While the branches seek sky and light, the hidden entangled roots consume. What are the consequences of surfing the web for the next news headline, a nice pair of new shoes, or pornography? Can we spoil the real environment by exploring virtual ones like that in World of Warcraft? This exhibition will both directly address these sorts of questions about the environmental and ecological consequences of internet consumption, and also explore this relationship through an immersive, yet nontraditional mix of virtual and physical reality of the tangled tree of pleasure-seeking and environmental destruction that we have made for ourselves in the internet. This immersive exhibit will use a virtual representation of a Banyan tree to explore these issues.
- Diane Gromala (CA)
Canada Research Chair Dr. Diane Gromala teaches in the School of Interactive Arts & Technology at Simon Fraser University, Canada. Gromala’s work has been exhibited and published worldwide and is in use at over 20 hospitals and clinics.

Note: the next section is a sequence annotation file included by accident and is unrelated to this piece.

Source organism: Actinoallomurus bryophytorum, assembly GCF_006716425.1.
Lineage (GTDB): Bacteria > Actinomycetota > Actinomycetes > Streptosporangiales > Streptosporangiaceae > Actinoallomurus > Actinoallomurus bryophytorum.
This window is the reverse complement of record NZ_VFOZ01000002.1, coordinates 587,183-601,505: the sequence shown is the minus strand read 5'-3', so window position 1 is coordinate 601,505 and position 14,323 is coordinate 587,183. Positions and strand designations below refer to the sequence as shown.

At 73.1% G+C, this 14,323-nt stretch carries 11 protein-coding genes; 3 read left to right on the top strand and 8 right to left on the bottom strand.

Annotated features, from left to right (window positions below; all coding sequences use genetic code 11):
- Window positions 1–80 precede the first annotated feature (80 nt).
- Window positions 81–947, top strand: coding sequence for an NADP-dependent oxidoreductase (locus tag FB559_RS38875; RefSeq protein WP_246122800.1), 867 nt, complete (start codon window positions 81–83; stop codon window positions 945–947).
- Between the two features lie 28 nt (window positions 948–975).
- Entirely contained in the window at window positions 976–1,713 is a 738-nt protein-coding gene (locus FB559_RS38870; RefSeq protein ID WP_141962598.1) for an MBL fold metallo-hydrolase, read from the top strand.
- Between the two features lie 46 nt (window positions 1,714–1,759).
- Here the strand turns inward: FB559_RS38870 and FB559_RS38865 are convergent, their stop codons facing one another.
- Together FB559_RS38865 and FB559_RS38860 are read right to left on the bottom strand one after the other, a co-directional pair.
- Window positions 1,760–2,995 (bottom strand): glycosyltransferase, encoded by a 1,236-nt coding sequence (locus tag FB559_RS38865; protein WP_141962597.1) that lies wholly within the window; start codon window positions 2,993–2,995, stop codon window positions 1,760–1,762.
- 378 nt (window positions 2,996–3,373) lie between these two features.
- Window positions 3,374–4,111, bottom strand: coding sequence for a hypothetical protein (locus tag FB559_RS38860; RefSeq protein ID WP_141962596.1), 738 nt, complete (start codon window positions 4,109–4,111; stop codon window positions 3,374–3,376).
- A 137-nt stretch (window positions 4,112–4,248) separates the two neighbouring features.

- Meehae Song (CA) is currently a Ph.D. student at the School of Interactive Arts & Technology, Simon Fraser University, Song has been working with various VR applications from 2000. Her interests lie in exploring the uses of VR spaces for addressing issues of chronic pain and therapy.
- Dr. Steven J. Barnes: Initially trained as a visual artist, Steven subsequently became a behavioural neuroscientist – his focus is on the topics of learning and memory, emotion, and neurological and psychiatric disorders. He currently teaches neuroscience at the University of British Columbia, and creates VR applications.
Full text (PDF) p. 395-396